Super7's Godzilla '54 (Glow-in-the-Dark) reminds me a lot of an old glowing Dimetrodon toy [FOTD #2,394] that I've had for years - they're both glow plastic with blue spray highlights, which I assume is on a number of toys. For Comic-Con, Super7 took their base Godzilla '54 figure and cast it in glow with blue and silver highlights.
What's particularly interesting is that the figure doesn't match the stock photography. The photos had more dark blue paint, including much more on the arms, thighs, and chest. There's also paint in the mouth on the stock photo, which was left off here. Each version of the deco looks good for differing reasons, but I'm perfectly happy with the one we got. I haven't (yet?) got the regular version, so this sculpt is new to me here.
The 4-inch figure is right at home with most old Kenner figures - but it's not perfect. On my sample the head and arms rotate nicely, with the v-crotch legs getting stuck as you rotate them up. Since this figure will never fit in vehicles thanks to his tail and general girth, it's no big deal, but the legs can move enough to ensure the figure is stable. Just don't expect to do that whole Godzilla kick pose, especially since he couldn't balance on the tail anyway. The tail does twist, and the plates on the back aren't going to go anywhere.
Proportionally speaking, this is a pretty great hybrid of what the movie suit looked like through the lens of an old toy. Super7 made his tail stumpier - no doubt so it would fit in the packaging - and ditched the fangs. I don't know if too many people will miss them - because you get some great plates, wonderfully scaly skin, and a slightly-open mouth with a silver set of chompers. His eyes are silver with a blue iris, and his claws are also silver. The silver paint pops pretty nicely in low-light situations.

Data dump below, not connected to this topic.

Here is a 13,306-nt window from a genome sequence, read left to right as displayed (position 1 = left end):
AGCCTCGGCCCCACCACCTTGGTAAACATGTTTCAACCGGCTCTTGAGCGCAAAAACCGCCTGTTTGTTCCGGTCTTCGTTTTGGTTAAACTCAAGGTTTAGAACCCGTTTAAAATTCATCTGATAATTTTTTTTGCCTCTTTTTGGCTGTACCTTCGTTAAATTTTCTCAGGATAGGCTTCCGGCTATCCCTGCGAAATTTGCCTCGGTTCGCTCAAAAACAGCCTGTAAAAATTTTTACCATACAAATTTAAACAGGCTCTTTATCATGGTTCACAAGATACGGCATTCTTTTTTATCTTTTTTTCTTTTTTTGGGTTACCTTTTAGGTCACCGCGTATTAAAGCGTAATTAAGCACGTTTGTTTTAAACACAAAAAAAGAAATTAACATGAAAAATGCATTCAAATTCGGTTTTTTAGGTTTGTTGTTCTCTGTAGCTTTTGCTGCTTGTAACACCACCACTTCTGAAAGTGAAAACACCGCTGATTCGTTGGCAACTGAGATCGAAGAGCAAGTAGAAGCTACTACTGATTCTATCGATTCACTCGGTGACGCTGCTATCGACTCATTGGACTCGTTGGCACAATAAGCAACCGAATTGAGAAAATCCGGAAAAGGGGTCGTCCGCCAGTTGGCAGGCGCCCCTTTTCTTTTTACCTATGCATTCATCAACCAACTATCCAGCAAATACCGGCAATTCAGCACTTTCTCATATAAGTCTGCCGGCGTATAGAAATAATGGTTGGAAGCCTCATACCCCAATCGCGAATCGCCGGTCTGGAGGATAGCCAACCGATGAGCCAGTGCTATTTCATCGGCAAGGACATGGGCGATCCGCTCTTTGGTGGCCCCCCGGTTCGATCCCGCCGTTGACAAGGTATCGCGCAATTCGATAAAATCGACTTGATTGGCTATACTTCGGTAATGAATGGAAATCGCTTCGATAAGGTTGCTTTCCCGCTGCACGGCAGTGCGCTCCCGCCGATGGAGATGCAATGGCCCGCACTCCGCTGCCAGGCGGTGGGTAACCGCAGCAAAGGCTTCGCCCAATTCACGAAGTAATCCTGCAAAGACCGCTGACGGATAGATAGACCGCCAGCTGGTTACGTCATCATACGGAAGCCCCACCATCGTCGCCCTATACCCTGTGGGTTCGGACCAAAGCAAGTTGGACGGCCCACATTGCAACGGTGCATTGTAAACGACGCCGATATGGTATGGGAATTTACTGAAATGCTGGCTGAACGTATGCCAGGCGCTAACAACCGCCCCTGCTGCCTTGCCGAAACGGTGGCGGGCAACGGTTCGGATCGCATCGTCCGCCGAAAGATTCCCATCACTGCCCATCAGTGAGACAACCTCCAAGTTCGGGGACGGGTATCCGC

The King of the Monsters is sized about right to be some guy in a rubber suit - just like Darth Vader or Chewbacca. Much like Ewoks (or, honestly, most old Kenner figures) he's sturdy and unlikely to fall over without being pushed down. What I really appreciate is that the skin texture is visible even with the glow plastic, and is subtle enough to not be too modern or overpowering. It's there. It's good. There are also little wrinkles in the skin around the joints, just like you might want. It's a wonderfully goofy figure, and I'd love to see them apply weird sofubi-style paint jobs to this mold. Bring on the glitter.
The packaging is also gorgeous, as are most of Super7's special figures. You get nice line art with black ink, a newsprint color, and blue spot color - it's really stunning and would probably make a great poster. And of course, I opened it, because I have zero respect for such things. It's a great little monster figure for the price and, of course, you can get the Ultimates! figure for a little bit more. But I don't need something huge. The glow quality is excellent, about on par with or just a little dimmer than the best the Onell Design factory's Glyos output has to offer. For a non-indie glow toy this is one of the better ones, so if you can still find one for sale, go ahead and get it. And hopefully we'll see a few more to join the big guy, Jet Jaguar, and Mechagodzilla.
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